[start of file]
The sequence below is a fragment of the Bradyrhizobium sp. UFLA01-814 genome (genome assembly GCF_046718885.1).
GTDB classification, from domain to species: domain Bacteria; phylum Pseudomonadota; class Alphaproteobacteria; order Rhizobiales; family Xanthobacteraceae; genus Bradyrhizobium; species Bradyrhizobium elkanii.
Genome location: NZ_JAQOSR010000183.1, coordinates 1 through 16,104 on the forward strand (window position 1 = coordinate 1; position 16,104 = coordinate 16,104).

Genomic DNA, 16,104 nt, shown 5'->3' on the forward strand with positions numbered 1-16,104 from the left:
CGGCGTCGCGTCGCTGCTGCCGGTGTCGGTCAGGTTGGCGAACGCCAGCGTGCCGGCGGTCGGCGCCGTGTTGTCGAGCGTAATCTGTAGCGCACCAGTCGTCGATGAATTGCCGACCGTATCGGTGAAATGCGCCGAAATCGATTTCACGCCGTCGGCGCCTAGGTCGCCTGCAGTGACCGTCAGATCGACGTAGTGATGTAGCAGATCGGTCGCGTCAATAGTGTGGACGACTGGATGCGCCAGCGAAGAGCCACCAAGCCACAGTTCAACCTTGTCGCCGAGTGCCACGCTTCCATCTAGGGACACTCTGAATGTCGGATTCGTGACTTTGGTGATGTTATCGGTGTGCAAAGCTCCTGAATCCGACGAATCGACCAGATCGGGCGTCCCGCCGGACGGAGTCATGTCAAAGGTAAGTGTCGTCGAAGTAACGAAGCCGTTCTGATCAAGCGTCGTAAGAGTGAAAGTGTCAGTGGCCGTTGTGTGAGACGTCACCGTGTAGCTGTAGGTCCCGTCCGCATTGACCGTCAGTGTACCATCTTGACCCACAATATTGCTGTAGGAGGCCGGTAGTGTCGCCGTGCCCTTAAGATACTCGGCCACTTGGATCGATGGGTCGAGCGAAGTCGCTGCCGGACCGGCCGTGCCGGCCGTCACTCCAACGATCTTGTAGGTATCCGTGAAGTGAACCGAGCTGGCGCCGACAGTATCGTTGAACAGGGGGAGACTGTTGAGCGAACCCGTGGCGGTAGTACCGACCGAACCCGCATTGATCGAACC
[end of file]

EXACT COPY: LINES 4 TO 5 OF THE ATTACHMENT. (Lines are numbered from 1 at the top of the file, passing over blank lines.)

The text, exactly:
Genomic DNA, 16,104 nt, shown 5'->3' on the forward strand with positions numbered 1-16,104 from the left:
CGGCGTCGCGTCGCTGCTGCCGGTGTCGGTCAGGTTGGCGAACGCCAGCGTGCCGGCGGTCGGCGCCGTGTTGTCGAGCGTAATCTGTAGCGCACCAGTCGTCGATGAATTGCCGACCGTATCGGTGAAATGCGCCGAAATCGATTTCACGCCGTCGGCGCCTAGGTCGCCTGCAGTGACCGTCAGATCGACGTAGTGATGTAGCAGATCGGTCGCGTCAATAGTGTGGACGACTGGATGCGCCAGCGAAGAGCCACCAAGCCACAGTTCAACCTTGTCGCCGAGTGCCACGCTTCCATCTAGGGACACTCTGAATGTCGGATTCGTGACTTTGGTGATGTTATCGGTGTGCAAAGCTCCTGAATCCGACGAATCGACCAGATCGGGCGTCCCGCCGGACGGAGTCATGTCAAAGGTAAGTGTCGTCGAAGTAACGAAGCCGTTCTGATCAAGCGTCGTAAGAGTGAAAGTGTCAGTGGCCGTTGTGTGAGACGTCACCGTGTAGCTGTAGGTCCCGTCCGCATTGACCGTCAGTGTACCATCTTGACCCACAATATTGCTGTAGGAGGCCGGTAGTGTCGCCGTGCCCTTAAGATACTCGGCCACTTGGATCGATGGGTCGAGCGAAGTCGCTGCCGGACCGGCCGTGCCGGCCGTCACTCCAACGATCTTGTAGGTATCCGTGAAGTGAACCGAGCTGGCGCCGACAGTATCGTTGAACAGGGGGAGACTGTTGAGCGAACCCGTGGCGGTAGTACCGACCGAACCCGCATTGATCGAACC